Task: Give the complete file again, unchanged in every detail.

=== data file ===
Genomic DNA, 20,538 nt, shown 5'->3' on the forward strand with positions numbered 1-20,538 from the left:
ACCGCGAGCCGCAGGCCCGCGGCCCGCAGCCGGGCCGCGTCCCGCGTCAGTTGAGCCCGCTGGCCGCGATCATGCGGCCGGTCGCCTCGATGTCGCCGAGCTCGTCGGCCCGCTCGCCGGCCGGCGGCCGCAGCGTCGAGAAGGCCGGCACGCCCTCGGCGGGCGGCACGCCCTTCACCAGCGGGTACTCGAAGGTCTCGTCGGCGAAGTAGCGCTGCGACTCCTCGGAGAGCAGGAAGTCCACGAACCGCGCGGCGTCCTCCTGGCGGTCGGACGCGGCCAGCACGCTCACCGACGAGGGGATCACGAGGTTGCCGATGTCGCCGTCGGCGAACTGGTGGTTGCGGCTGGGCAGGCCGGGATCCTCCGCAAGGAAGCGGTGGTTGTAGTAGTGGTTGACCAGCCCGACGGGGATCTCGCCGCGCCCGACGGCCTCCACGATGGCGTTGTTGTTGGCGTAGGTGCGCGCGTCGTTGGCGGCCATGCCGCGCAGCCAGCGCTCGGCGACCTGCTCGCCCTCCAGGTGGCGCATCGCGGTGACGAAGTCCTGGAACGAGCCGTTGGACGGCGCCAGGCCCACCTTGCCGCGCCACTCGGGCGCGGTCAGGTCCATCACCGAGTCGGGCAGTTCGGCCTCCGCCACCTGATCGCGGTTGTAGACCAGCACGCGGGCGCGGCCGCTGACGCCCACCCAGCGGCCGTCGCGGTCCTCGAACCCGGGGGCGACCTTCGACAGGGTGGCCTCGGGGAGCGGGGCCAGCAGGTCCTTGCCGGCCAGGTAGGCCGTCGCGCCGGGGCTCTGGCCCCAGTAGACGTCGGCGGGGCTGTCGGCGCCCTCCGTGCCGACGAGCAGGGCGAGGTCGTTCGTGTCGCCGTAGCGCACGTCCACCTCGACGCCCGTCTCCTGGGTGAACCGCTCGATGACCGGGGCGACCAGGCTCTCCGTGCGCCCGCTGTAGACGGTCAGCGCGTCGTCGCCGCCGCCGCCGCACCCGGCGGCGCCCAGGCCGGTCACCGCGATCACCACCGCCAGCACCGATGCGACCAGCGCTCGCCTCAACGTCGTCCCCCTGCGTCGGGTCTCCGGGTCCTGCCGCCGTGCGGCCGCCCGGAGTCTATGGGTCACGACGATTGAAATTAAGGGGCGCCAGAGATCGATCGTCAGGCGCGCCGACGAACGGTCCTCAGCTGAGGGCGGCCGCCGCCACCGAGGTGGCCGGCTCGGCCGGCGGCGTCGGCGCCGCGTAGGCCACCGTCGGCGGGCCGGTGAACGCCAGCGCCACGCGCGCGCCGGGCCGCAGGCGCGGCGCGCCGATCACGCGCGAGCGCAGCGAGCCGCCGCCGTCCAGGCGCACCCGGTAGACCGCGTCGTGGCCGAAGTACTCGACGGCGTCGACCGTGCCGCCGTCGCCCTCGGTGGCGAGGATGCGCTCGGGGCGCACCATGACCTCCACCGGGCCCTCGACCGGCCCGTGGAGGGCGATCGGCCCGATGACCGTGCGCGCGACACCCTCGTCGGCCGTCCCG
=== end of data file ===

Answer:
Genomic DNA, 20,538 nt, shown 5'->3' on the forward strand with positions numbered 1-20,538 from the left:
ACCGCGAGCCGCAGGCCCGCGGCCCGCAGCCGGGCCGCGTCCCGCGTCAGTTGAGCCCGCTGGCCGCGATCATGCGGCCGGTCGCCTCGATGTCGCCGAGCTCGTCGGCCCGCTCGCCGGCCGGCGGCCGCAGCGTCGAGAAGGCCGGCACGCCCTCGGCGGGCGGCACGCCCTTCACCAGCGGGTACTCGAAGGTCTCGTCGGCGAAGTAGCGCTGCGACTCCTCGGAGAGCAGGAAGTCCACGAACCGCGCGGCGTCCTCCTGGCGGTCGGACGCGGCCAGCACGCTCACCGACGAGGGGATCACGAGGTTGCCGATGTCGCCGTCGGCGAACTGGTGGTTGCGGCTGGGCAGGCCGGGATCCTCCGCAAGGAAGCGGTGGTTGTAGTAGTGGTTGACCAGCCCGACGGGGATCTCGCCGCGCCCGACGGCCTCCACGATGGCGTTGTTGTTGGCGTAGGTGCGCGCGTCGTTGGCGGCCATGCCGCGCAGCCAGCGCTCGGCGACCTGCTCGCCCTCCAGGTGGCGCATCGCGGTGACGAAGTCCTGGAACGAGCCGTTGGACGGCGCCAGGCCCACCTTGCCGCGCCACTCGGGCGCGGTCAGGTCCATCACCGAGTCGGGCAGTTCGGCCTCCGCCACCTGATCGCGGTTGTAGACCAGCACGCGGGCGCGGCCGCTGACGCCCACCCAGCGGCCGTCGCGGTCCTCGAACCCGGGGGCGACCTTCGACAGGGTGGCCTCGGGGAGCGGGGCCAGCAGGTCCTTGCCGGCCAGGTAGGCCGTCGCGCCGGGGCTCTGGCCCCAGTAGACGTCGGCGGGGCTGTCGGCGCCCTCCGTGCCGACGAGCAGGGCGAGGTCGTTCGTGTCGCCGTAGCGCACGTCCACCTCGACGCCCGTCTCCTGGGTGAACCGCTCGATGACCGGGGCGACCAGGCTCTCCGTGCGCCCGCTGTAGACGGTCAGCGCGTCGTCGCCGCCGCCGCCGCACCCGGCGGCGCCCAGGCCGGTCACCGCGATCACCACCGCCAGCACCGATGCGACCAGCGCTCGCCTCAACGTCGTCCCCCTGCGTCGGGTCTCCGGGTCCTGCCGCCGTGCGGCCGCCCGGAGTCTATGGGTCACGACGATTGAAATTAAGGGGCGCCAGAGATCGATCGTCAGGCGCGCCGACGAACGGTCCTCAGCTGAGGGCGGCCGCCGCCACCGAGGTGGCCGGCTCGGCCGGCGGCGTCGGCGCCGCGTAGGCCACCGTCGGCGGGCCGGTGAACGCCAGCGCCACGCGCGCGCCGGGCCGCAGGCGCGGCGCGCCGATCACGCGCGAGCGCAGCGAGCCGCCGCCGTCCAGGCGCACCCGGTAGACCGCGTCGTGGCCGAAGTACTCGACGGCGTCGACCGTGCCGCCGTCGCCCTCGGTGGCGAGGATGCGCTCGGGGCGCACCATGACCTCCACCGGGCCCTCGACCGGCCCGTGGAGGGCGATCGGCCCGATGACCGTGCGCGCGACACCCTCGTCGGCCGTCCCG